His article, therefore, was published to analyze and examine the empirical and logical adequacy f the hegemony of the media as an explanation of dominance of ideologies.
The authors analyzed recent studies and found that some researchers have uncritically adopted or believed in the thesis of the dominant ideology of the hegemony of the media to the surveys of TV news, and, as a result, have overlooked outcomes that challenge their claims about a number of aspects. These aspects include the ideology and socialization of journalists, whether TV news further the quo status, and the extent and nature of coverage of international news. The authors argue that, despite the limitations, the concept of hegemony of the media, efforts should continuously develop a theoretical perspective that is empirically sound for locating the process of news in a broader societal background.
The article, though significant in its findings, has a number of limitations. For example, the article does not conduct its own surveys; it solely depends on the conclusions made by other studies. This limitation can be critical in determining the accuracy of a survey.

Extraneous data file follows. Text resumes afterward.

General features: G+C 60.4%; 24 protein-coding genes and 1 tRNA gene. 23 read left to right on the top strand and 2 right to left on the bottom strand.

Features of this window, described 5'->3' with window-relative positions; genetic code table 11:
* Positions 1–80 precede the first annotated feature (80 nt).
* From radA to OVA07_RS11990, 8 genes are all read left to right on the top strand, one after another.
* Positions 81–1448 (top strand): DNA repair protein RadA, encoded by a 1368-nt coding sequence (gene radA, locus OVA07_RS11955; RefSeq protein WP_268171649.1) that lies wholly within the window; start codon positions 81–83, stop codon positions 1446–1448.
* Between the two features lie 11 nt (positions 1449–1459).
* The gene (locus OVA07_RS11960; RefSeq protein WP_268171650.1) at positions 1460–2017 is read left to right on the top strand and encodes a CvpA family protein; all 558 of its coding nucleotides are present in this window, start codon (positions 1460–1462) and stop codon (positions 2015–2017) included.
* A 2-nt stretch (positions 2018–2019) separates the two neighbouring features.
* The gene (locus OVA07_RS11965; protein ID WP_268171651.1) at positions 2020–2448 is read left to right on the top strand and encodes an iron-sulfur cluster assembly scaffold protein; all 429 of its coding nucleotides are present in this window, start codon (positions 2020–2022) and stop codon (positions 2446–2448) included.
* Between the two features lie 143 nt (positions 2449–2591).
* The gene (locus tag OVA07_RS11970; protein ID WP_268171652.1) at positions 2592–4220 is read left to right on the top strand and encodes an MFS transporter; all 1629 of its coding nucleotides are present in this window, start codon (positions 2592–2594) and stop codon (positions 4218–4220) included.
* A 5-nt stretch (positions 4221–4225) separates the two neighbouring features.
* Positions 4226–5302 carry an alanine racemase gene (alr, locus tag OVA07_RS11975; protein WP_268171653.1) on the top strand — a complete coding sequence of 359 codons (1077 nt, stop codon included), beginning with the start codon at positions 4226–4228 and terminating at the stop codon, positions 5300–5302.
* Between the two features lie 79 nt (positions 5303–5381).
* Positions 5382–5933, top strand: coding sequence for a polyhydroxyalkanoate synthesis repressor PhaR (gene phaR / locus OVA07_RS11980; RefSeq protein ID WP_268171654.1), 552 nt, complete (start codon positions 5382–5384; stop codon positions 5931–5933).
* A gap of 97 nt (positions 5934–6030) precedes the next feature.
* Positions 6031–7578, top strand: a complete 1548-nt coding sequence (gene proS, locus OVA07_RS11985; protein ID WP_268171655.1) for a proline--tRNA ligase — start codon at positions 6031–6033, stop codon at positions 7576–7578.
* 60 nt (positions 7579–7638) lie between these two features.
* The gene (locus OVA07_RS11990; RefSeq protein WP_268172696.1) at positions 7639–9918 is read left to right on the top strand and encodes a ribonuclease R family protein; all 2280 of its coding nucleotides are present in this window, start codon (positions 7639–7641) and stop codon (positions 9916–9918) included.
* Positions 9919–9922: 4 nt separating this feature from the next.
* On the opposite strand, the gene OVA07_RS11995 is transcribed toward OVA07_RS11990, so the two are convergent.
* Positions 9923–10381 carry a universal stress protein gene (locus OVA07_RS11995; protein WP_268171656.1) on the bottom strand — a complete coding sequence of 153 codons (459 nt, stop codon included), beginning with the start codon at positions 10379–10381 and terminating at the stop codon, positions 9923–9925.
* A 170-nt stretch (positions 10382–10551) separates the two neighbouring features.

Throughout the paper, the author of the article has continuously given reasons and evidence that indicate that television and TV news play dominant roles in the creation and establishment of ideologies in the minds of individuals in a society. For example, it was indicated in the paper that television plays an incredibly essential role in shaping and creating the ideas and philosophies society has about color and race, and especially in children through messages and images shown and broadcasted in the TV. Professionals argue that it is these images and messages imposed on children that nurture and grow to result to social segregation based on color and race. As much as the mass media has been celebrated for being able to bring key trends in the world closer to families at home, professionals have argue that